spectrophotometer. Serum was obtained from a fast, healthy,
non-smoker, male volunteer.
Solution A: glycine/NaOH buffer (50 mM, pH=
10.0) containing 1.0 M NaCl and 1.0 mM CaCl2 was prepared.
Solutions B1-B6: Paraoxon was added to
solution A to reach final concentrations of2.5, 5.0, 7.5, 10,
12.5 and 15.0 mM respectively.
Solutions C1-C6: Propranolol (as the base)
was dissolved in methanol to prepare concentrations of 0.25,
0.5, 0.75, 1.0, 1.25 and 1.5 mM respectively.
PON1 activity measurement
Four hundred ml of a 1/5 prediluted serum sample with
distilled water, was added to 4.1 ml solution A and then 500 ml of one of the
solutions B1-B6 was added. The rate of paraoxon hydrolysis was
assessed by measuring liberation of p-nitrophenol at 412 nm at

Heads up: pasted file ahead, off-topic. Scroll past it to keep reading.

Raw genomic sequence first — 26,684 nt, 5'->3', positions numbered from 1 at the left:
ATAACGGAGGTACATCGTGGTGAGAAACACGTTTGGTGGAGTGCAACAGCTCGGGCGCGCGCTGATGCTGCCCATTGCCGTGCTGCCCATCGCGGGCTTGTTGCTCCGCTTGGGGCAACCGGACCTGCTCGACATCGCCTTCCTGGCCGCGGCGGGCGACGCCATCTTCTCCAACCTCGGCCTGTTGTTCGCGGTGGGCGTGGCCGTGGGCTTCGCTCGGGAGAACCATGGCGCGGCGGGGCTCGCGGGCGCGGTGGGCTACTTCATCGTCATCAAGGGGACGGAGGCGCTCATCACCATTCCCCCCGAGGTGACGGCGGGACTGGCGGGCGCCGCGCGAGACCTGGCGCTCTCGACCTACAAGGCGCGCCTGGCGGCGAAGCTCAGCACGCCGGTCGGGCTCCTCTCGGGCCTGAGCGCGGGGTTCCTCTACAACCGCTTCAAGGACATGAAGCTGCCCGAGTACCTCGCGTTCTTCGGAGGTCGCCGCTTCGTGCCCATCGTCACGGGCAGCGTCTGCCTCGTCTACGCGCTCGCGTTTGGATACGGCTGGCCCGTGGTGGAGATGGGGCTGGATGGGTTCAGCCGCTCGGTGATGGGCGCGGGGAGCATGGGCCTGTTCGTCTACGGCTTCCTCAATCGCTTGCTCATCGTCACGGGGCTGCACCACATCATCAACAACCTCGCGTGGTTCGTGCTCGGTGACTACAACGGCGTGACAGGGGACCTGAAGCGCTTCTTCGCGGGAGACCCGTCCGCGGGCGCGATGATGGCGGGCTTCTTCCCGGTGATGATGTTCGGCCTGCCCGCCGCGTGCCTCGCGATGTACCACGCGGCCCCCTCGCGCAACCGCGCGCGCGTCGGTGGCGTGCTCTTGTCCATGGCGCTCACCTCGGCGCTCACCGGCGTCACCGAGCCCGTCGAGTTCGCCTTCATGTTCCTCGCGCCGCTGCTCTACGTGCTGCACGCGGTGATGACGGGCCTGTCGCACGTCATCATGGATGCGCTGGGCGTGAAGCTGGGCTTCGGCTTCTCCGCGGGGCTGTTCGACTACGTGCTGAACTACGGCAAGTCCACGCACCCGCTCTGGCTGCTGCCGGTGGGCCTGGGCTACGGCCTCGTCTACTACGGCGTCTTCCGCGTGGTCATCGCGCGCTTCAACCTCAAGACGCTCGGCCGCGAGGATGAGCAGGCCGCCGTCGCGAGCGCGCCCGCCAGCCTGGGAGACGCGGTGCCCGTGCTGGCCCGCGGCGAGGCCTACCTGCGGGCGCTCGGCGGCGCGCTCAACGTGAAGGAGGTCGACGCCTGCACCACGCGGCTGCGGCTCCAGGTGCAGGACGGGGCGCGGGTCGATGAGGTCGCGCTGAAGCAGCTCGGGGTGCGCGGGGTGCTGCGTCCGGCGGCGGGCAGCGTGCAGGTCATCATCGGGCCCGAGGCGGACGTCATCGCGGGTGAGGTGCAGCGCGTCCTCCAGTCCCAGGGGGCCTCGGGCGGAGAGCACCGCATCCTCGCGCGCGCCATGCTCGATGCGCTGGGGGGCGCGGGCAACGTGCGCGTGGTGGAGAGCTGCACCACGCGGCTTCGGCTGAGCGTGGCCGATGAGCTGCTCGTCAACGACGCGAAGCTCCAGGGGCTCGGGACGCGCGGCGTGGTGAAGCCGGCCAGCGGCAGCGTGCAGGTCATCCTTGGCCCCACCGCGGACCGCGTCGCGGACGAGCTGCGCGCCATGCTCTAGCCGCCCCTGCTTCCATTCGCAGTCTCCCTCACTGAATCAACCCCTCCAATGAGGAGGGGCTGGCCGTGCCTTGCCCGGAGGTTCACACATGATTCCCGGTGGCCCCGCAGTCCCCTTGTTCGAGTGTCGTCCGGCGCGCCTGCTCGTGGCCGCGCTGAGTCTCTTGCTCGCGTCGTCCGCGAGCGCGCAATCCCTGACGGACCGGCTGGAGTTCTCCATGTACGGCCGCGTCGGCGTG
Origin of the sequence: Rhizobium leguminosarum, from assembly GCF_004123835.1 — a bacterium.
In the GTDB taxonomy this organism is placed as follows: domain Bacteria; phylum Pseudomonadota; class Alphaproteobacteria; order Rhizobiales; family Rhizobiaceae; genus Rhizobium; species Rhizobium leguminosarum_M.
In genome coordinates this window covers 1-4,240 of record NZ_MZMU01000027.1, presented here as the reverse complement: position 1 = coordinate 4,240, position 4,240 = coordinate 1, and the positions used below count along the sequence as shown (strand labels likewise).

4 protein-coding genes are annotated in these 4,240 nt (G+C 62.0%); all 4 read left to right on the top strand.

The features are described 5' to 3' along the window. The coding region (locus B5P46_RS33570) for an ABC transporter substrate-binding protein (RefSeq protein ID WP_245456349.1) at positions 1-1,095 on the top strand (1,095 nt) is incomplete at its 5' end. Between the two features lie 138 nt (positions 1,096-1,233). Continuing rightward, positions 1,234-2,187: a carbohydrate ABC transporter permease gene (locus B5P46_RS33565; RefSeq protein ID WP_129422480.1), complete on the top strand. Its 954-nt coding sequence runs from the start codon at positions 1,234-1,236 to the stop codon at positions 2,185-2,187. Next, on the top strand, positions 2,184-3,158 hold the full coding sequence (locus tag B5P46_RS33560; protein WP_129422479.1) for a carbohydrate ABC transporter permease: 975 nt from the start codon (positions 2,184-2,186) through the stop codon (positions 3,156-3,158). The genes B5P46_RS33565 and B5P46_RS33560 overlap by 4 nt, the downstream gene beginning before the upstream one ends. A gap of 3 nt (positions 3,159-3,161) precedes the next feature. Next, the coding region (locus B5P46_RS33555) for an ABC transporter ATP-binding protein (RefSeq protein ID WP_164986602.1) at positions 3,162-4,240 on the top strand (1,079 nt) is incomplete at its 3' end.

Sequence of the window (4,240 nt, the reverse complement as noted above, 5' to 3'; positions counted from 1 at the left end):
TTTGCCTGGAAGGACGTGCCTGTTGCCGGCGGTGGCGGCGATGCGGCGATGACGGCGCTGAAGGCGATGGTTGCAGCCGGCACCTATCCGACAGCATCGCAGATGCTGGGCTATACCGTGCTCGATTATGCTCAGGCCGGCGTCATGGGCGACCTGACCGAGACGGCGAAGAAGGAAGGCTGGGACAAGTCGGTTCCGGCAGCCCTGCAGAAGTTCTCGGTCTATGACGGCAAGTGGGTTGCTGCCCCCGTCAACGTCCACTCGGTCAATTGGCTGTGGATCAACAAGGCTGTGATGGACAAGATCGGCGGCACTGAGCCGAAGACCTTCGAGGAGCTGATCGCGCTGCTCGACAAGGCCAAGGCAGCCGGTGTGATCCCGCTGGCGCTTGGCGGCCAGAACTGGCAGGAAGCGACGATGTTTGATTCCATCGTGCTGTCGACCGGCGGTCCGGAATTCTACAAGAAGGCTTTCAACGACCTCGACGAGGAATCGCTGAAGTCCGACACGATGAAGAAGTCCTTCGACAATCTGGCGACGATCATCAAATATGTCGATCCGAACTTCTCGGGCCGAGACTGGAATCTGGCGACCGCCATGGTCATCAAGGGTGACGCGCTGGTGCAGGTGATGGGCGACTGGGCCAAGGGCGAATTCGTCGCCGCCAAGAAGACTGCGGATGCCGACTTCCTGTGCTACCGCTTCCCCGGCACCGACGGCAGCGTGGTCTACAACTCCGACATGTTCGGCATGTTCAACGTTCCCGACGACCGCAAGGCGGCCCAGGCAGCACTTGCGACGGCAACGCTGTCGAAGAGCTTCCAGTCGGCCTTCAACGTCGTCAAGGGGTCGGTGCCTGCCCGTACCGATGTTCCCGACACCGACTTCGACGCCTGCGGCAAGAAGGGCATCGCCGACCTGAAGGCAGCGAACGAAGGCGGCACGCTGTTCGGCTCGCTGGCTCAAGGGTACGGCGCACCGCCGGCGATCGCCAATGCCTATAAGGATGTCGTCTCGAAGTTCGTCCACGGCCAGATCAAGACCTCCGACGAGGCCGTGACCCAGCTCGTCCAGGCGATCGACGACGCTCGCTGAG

25 C (e=
17000, pH=10.0). For subtraction of non-enzymatic hydrolysis,
blanks (samples without serum) were used. Enzyme activities
were expressed in international units (U) per milliliter of
serum. One U corresponds to the quantity of enzyme that
hydrolyses 1 mmol of substrate per minute at the given pH and
1) Four hundred ml of a 1/5 prediluted
serum sample with distilled water, was added to 4.0 ml solution
A and then 100 ml one of the solutions C1-C6 was added. After 10 min incubation, 500 ml of solution B6
was added and the absorbance measured at 412 nm. 2) Four
hundred ml of a 1/5 prediluted serum sample was added to 4.0 ml
solution A followed by the addition of 100 ml of solution C2. After
10 min incubation, 500 ml of one of the solutions B1-B6 was added and
absorbance measured at 412 nm.
Results And Discussion
The enzyme kinetic (with and without
propranolol) has been shown as the Lineweaver-Burk plot in
figure 1. Figure 1 shows that propranolol is a mixed
non-competitive inhibitor of PON1. Hence the equation
describing the kinetics is a modified form of the
Secondary plots were drawn and shown in
figures 2-a and 2-b. PON1 kinetic parameters were calculated
(Km=0.4 mM, Vm=0.255 mol.min-1.ml-1 serum) and inhibition parameters were obtained